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Economic impacts from PM2.5 pollution-related health effects in China's road transport sector: A provincial-level analysis

Tian, Xu et al.

Environment international. Volume 115: (2018, June); pp 220-229 -- Elsevier

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  • Title:
    Economic impacts from PM2.5 pollution-related health effects in China's road transport sector: A provincial-level analysis
  • Author: Tian, Xu;
    Dai, Hancheng;
    Geng, Yong;
    Wilson, Jeffrey;
    Wu, Rui;
    Xie, Yang;
    Hao, Han
  • Found In: Environment international. Volume 115: (2018, June); pp 220-229
  • Journal Title: Environment international
  • Subjects: Environnement--Protection--Périodiques; Environnement--Surveillance--Périodiques; Hygiène du milieu--Périodiques; Environmental Monitoring--Periodicals; Environmental health--Periodicals; Environmental monitoring--Periodicals; Environmental protection--Periodicals; Environmental health; Environmental monitoring; Environmental protection; Periodicals; Dewey: 333.705
  • Rights: Licensed
  • Publication Details: Elsevier
  • Abstract: Abstract Economic impact assessments of air pollution-related health effects from a sectoral perspective in China is still deficient. This study evaluates the PM2.5pollution-related health impacts of the road transport sector on China's economy at both national and provincial levels in 2030 under various air mitigation technologies scenarios. Health impacts are estimated using an integrated approach that combines the Greenhouse Gas and Air Pollution Interactions and Synergies (GAINS) model, a computable general equilibrium (CGE) model and a health model. Results show that at a national level, the road transport sector leads to 163.64 thousand deaths per year, increases the per capita risk of morbidity by 0.37% and accounts for 1.43 billion Yuan in health care expenditures. We estimate 442.90 billion Yuan of the value of statistical life loss and 2.09 h/capita of work time loss in 2015. Without additional control measures, air pollution related to the transport sector will cause 177.50 thousand deaths in 2030, a 0.40% per capita increase in the risk of morbidity, accounting for 4.12 billion Yuan in health care expenditures, 737.15 billion Yuan of statistical life loss and 2.23 h/capita of work time loss. Based on our model, implementing the most strict control strategy scenario would decrease mortality by 42.14%, morbidity risk by 42.14%, health care expenditures by 41.94%, statistical life loss by 26.22% and hours of work time loss by 42.65%, comparing with the no control measure scenario. In addition, PM2.5pollution from the road transport sector will cause 0.68% GDP loss in 2030. At a provincial level, GDP losses in 14 out of 30 provinces far exceed the national rate. Henan (1.20%), Sichuan (1.07%), Chongqing (0.99%), Hubei (0.94%), and Shandong (0.90%) would experience the highest GDP loss in 2030. Implementing control strategies to reduce PM2.5pollution in the road transport sector could bring positive benefits in half of the Chinese provinces especially in provinces that suffer greater health impacts from the road transport sector (such as Henan and Sichuan). Highlights Economic and health impacts from PM2.5 are evaluated for China's road transport sector. An integrated approach was adopted by combining three different models. Both national and provincial levels are covered. Regional disparities have been identified for policy implications.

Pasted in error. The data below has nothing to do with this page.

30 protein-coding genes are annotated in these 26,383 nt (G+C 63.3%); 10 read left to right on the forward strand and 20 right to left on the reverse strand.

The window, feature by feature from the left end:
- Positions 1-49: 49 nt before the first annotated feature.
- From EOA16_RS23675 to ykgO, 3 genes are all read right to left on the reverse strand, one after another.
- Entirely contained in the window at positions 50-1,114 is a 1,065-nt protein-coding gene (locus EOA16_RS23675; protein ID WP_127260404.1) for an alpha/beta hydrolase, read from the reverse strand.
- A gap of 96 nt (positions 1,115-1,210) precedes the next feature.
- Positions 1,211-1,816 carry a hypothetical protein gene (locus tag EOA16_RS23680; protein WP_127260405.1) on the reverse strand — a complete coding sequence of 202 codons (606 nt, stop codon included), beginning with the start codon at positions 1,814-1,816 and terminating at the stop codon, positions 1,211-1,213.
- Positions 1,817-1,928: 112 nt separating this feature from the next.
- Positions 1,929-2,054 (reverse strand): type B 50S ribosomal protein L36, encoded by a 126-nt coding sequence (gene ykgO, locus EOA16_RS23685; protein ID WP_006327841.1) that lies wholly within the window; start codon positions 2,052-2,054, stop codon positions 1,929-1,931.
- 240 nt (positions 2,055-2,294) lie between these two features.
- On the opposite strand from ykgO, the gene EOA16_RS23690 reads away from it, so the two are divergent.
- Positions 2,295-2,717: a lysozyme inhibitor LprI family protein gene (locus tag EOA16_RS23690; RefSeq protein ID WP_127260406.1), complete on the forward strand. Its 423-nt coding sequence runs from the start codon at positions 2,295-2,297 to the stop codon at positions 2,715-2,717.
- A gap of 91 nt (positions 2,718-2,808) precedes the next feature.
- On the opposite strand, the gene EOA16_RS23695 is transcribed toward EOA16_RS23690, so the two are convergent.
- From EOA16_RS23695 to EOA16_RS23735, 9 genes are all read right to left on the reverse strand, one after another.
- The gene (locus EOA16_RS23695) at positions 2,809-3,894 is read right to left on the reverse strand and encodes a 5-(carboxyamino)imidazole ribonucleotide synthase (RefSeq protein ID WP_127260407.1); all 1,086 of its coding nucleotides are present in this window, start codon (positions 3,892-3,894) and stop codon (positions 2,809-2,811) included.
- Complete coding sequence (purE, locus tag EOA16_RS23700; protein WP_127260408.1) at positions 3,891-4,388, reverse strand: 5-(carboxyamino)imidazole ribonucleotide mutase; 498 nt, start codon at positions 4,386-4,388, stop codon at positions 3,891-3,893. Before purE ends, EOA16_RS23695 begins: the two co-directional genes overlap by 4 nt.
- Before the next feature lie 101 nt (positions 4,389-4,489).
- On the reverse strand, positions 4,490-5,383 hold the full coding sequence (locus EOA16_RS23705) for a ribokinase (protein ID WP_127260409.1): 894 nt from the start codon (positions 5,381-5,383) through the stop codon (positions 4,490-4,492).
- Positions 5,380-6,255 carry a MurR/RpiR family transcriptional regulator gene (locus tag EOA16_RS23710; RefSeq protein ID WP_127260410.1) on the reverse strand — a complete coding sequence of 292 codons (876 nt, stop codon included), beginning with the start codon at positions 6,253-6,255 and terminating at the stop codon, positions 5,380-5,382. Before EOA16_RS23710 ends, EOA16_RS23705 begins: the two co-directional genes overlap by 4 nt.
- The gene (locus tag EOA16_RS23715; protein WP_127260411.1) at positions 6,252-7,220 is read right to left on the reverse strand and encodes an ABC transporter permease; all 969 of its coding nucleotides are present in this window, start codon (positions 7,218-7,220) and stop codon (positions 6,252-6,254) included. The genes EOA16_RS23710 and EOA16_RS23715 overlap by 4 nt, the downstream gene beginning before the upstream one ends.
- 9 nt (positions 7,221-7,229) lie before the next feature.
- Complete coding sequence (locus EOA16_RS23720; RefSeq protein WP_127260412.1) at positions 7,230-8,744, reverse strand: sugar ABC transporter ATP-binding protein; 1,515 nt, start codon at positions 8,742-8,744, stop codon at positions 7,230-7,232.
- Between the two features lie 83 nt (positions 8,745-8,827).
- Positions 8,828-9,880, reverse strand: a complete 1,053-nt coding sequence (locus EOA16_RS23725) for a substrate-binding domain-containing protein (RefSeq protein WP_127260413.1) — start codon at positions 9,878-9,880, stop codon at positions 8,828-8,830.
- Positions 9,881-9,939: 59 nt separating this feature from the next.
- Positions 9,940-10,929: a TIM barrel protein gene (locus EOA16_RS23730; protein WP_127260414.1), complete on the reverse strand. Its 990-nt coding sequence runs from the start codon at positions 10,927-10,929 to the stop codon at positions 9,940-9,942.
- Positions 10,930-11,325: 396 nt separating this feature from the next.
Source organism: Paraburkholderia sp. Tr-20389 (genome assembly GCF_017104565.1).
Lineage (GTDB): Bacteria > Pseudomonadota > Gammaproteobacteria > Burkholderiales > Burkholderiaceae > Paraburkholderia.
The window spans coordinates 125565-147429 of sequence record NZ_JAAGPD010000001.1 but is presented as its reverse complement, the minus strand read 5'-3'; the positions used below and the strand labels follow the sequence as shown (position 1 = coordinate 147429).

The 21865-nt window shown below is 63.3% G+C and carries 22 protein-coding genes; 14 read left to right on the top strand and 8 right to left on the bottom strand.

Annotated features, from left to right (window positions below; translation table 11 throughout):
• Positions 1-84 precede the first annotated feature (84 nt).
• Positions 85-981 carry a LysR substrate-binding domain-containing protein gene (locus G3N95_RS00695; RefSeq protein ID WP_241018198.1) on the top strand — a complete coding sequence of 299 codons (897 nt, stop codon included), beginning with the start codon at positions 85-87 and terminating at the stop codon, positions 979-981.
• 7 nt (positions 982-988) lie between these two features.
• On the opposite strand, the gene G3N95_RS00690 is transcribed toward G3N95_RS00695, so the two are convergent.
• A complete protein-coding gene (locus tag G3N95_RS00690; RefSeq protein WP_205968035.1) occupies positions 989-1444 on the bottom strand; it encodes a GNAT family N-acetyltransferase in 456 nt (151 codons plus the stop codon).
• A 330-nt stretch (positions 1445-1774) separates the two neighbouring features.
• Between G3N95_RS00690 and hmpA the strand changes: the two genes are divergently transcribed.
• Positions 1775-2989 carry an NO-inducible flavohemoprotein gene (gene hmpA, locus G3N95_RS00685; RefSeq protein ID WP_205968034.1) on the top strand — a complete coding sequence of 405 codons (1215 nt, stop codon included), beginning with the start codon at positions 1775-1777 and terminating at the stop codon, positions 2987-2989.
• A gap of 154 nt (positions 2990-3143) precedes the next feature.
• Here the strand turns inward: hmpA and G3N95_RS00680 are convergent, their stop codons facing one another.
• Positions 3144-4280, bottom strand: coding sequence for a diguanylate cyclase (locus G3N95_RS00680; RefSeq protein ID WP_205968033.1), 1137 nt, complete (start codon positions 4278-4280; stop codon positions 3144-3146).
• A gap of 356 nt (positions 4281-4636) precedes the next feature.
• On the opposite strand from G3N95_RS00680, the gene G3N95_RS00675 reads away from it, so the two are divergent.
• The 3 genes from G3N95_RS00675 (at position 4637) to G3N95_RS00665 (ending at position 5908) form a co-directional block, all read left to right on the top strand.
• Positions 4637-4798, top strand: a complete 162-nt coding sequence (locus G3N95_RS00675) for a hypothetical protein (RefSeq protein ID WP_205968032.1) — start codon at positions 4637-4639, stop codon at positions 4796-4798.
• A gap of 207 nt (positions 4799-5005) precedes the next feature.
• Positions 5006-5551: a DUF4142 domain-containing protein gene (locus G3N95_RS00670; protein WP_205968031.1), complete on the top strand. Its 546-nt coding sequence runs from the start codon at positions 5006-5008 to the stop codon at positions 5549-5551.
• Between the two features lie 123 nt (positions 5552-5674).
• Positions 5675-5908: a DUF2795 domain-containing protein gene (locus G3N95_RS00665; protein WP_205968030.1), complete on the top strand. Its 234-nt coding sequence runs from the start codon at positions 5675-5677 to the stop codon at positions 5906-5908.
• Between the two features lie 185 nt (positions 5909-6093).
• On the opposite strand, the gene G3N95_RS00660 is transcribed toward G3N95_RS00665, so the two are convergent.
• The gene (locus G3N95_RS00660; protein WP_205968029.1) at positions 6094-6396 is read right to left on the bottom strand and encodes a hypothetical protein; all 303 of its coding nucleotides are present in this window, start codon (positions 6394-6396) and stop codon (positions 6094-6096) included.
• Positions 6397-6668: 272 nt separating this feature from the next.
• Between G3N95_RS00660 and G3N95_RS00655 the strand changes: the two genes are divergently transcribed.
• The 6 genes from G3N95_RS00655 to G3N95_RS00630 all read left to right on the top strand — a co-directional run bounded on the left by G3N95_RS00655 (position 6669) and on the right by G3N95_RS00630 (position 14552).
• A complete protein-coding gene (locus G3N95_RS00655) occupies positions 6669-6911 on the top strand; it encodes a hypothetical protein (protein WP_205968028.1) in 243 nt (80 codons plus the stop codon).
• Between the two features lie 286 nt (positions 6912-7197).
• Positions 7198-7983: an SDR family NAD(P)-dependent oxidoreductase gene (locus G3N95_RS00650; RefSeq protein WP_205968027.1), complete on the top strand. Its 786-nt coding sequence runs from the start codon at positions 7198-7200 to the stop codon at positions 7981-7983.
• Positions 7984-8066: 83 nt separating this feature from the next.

• Identifier: System Number: ETOCvdc_100064753991.0x000001; Journal ISSN: 0160-4120; 10.1016/j.envint.2018.03.030
  • Publication Date: 2018
  • Physical Description: Electronic
  • Shelfmark(s): 3791.330000
  • UIN: ETOCvdc_100064753991.0x000001

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